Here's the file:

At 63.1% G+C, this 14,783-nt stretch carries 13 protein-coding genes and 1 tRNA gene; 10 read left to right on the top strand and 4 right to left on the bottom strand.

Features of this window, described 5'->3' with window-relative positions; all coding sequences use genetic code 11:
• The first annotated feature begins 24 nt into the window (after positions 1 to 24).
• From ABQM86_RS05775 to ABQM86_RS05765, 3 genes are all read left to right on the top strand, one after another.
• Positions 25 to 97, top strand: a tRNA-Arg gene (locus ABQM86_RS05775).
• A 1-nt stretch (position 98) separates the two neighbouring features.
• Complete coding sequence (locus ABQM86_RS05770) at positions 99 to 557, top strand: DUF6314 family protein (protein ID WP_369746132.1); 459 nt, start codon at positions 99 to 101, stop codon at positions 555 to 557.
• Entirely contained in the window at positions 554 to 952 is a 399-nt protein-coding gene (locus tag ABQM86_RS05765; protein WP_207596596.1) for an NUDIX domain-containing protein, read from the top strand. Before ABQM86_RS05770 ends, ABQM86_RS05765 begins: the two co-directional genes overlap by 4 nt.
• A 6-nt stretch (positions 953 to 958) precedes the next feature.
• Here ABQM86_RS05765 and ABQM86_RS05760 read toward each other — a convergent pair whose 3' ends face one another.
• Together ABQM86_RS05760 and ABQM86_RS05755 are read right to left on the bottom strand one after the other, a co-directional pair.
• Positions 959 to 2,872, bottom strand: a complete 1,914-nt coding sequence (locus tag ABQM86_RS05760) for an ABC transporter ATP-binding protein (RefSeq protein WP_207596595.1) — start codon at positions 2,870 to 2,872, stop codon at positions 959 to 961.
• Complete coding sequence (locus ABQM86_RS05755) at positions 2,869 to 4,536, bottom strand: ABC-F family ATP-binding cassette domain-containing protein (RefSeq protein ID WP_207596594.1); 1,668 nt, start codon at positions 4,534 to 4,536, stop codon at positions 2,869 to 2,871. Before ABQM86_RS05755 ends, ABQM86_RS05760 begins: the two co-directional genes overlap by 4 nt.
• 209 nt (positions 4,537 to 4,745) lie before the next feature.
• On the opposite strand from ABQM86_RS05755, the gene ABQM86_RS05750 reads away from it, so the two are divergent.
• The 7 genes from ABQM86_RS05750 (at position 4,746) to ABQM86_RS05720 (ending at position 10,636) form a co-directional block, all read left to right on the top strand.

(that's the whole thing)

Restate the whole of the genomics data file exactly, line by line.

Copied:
At 63.1% G+C, this 14,783-nt stretch carries 13 protein-coding genes and 1 tRNA gene; 10 read left to right on the top strand and 4 right to left on the bottom strand.

Features of this window, described 5'->3' with window-relative positions; all coding sequences use genetic code 11:
• The first annotated feature begins 24 nt into the window (after positions 1 to 24).
• From ABQM86_RS05775 to ABQM86_RS05765, 3 genes are all read left to right on the top strand, one after another.
• Positions 25 to 97, top strand: a tRNA-Arg gene (locus ABQM86_RS05775).
• A 1-nt stretch (position 98) separates the two neighbouring features.
• Complete coding sequence (locus ABQM86_RS05770) at positions 99 to 557, top strand: DUF6314 family protein (protein ID WP_369746132.1); 459 nt, start codon at positions 99 to 101, stop codon at positions 555 to 557.
• Entirely contained in the window at positions 554 to 952 is a 399-nt protein-coding gene (locus tag ABQM86_RS05765; protein WP_207596596.1) for an NUDIX domain-containing protein, read from the top strand. Before ABQM86_RS05770 ends, ABQM86_RS05765 begins: the two co-directional genes overlap by 4 nt.
• A 6-nt stretch (positions 953 to 958) precedes the next feature.
• Here ABQM86_RS05765 and ABQM86_RS05760 read toward each other — a convergent pair whose 3' ends face one another.
• Together ABQM86_RS05760 and ABQM86_RS05755 are read right to left on the bottom strand one after the other, a co-directional pair.
• Positions 959 to 2,872, bottom strand: a complete 1,914-nt coding sequence (locus tag ABQM86_RS05760) for an ABC transporter ATP-binding protein (RefSeq protein WP_207596595.1) — start codon at positions 2,870 to 2,872, stop codon at positions 959 to 961.
• Complete coding sequence (locus ABQM86_RS05755) at positions 2,869 to 4,536, bottom strand: ABC-F family ATP-binding cassette domain-containing protein (RefSeq protein ID WP_207596594.1); 1,668 nt, start codon at positions 4,534 to 4,536, stop codon at positions 2,869 to 2,871. Before ABQM86_RS05755 ends, ABQM86_RS05760 begins: the two co-directional genes overlap by 4 nt.
• 209 nt (positions 4,537 to 4,745) lie before the next feature.
• On the opposite strand from ABQM86_RS05755, the gene ABQM86_RS05750 reads away from it, so the two are divergent.
• The 7 genes from ABQM86_RS05750 (at position 4,746) to ABQM86_RS05720 (ending at position 10,636) form a co-directional block, all read left to right on the top strand.